Major Oil Pipeline Rejected - But Will Alternatives Have Greater Environmental Impacts?
Ben Lefebvre writes how transporting oil by rail has changed from being a last resort or a temporary measure to being a realistic, permanent alternative to oil pipelines,
Once seen as temporary necessities to deliver oil from emerging oil-producing regions in Alberta, Texas and North Dakota, rail cars have become a permanent fixture of the North American energy landscape because they allow refiners more diversity of supply.
The 277,000 barrel-a-day pipeline was proposed by Kinder Morgan "to woo West Coast refiners dependent on more expensive (imported) oil. Refiners in the fuel-hungry California market are eager to buy the same cheaper domestic crude that is already benefiting their competitors in the Midwest and Gulf Coast."
In 2012, California imported 51% of its crude for refineries, plus 12% was shipped from Alaska according to the Ca. Energy Commission - both are more expensive than oil from N.D., Texas, and Alberta, Canada.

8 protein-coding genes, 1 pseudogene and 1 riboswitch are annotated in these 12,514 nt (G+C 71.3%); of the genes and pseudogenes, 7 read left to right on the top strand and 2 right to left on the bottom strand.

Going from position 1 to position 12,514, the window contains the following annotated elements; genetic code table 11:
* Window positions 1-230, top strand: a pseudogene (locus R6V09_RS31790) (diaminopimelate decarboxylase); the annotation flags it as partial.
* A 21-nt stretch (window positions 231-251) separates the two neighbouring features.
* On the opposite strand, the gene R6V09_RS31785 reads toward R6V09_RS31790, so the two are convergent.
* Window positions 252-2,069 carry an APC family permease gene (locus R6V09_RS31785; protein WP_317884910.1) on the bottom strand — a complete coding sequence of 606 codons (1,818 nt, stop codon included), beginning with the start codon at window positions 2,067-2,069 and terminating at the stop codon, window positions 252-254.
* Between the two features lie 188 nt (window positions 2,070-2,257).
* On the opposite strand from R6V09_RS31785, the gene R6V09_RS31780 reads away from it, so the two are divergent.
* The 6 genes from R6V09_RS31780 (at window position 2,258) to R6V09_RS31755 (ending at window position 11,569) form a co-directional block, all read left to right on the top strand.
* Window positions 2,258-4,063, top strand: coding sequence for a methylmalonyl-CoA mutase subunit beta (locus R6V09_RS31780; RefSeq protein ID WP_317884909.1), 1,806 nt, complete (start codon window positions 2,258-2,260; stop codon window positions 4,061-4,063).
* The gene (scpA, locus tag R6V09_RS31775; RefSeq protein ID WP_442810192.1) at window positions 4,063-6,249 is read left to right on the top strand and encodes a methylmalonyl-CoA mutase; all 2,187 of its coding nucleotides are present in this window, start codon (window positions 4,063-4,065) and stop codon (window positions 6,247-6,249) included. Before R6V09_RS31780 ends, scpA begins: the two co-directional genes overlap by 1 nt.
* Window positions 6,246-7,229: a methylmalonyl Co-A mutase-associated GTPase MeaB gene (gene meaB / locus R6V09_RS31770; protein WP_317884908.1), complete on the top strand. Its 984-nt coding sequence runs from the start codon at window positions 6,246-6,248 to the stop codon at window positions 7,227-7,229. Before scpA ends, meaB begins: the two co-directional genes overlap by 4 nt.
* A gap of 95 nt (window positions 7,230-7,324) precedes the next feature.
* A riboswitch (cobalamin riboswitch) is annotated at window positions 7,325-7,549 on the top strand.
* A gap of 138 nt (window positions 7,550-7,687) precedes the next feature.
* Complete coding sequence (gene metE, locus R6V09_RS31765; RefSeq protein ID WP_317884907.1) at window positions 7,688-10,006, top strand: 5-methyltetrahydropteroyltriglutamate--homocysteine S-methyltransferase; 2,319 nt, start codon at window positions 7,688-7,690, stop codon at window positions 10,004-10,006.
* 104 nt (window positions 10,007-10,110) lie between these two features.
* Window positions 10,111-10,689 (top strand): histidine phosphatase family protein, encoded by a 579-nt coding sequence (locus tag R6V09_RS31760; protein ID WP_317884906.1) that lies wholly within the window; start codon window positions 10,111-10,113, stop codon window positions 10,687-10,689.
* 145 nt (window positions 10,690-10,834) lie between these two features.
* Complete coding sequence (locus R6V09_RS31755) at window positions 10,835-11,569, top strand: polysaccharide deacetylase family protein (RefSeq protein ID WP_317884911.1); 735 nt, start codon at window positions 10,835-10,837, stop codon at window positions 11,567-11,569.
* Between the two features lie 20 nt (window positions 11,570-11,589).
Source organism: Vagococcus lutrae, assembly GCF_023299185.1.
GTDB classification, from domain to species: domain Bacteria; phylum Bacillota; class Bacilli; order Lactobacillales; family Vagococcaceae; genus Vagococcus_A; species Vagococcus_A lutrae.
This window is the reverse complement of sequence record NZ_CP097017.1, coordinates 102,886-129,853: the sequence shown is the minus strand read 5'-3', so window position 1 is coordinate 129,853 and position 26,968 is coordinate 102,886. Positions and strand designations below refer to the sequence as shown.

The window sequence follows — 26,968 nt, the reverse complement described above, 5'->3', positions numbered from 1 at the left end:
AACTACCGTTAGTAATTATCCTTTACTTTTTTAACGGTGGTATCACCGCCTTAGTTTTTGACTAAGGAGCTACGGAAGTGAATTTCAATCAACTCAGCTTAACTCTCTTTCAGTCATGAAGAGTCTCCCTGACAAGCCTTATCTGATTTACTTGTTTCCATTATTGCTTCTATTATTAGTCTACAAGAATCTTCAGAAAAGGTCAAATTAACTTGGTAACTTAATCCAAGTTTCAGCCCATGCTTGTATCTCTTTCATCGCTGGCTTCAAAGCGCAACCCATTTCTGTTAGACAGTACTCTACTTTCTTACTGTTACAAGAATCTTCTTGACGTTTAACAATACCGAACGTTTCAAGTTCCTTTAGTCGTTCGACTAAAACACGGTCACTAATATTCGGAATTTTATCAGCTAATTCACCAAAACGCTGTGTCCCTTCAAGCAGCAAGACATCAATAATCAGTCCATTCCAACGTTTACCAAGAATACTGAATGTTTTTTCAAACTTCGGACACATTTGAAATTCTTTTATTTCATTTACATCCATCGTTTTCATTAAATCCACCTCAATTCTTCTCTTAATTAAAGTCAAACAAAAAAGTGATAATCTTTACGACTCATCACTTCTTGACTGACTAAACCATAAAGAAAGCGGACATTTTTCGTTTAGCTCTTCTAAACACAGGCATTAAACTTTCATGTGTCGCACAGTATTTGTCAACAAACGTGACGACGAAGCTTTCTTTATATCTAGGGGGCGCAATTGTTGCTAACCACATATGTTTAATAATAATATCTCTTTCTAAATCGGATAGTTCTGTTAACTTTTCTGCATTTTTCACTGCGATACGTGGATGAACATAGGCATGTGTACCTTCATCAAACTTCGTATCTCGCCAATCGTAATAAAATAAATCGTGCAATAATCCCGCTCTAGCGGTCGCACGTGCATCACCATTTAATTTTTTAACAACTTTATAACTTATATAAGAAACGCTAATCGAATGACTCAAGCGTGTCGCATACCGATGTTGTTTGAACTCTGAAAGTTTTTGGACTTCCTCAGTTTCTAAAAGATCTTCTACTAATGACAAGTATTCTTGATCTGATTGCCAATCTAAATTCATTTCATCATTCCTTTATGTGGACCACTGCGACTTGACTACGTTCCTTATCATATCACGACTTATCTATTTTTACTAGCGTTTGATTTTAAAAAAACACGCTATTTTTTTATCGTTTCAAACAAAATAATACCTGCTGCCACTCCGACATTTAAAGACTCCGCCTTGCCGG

The Freedom Pipeline would have charged a $5-a-barrel tariff. Valero, Tesoro and other refiners opted to "ship crude oil via rail from the Bakken oil field in North Dakota", saying it would cost about the same as the pipeline from Texas, give them more flexibility, and not "tie them down to long-term pipeline contracts."
In fact, Bay Area refineries are already receiving oil via rail from inland sources - including Canada, to the dismay of local environmentalists.
Matthias Gafni of the Contra Costa Times writes on June 1 that the "Bay Area's five refineries have quietly moved toward transporting controversial Canadian tar sands crude oil via another means: rail."
With rail mishaps more common than pipeline failures, Bay Area environmentalists who have previously fought the Keystone pipeline from afar are now paying attention to the possibility of trains full of the heavy crude materials or already refined bitumen rolling through local neighborhoods and into refineries.
While major oil pipelines like Keystone XL in the U.S. and Northern Gateway in Canada have become a target for environmentalists in both countries to prevent tapping Alberta's vast oil sands, will they be able to stop having it shipped by rail?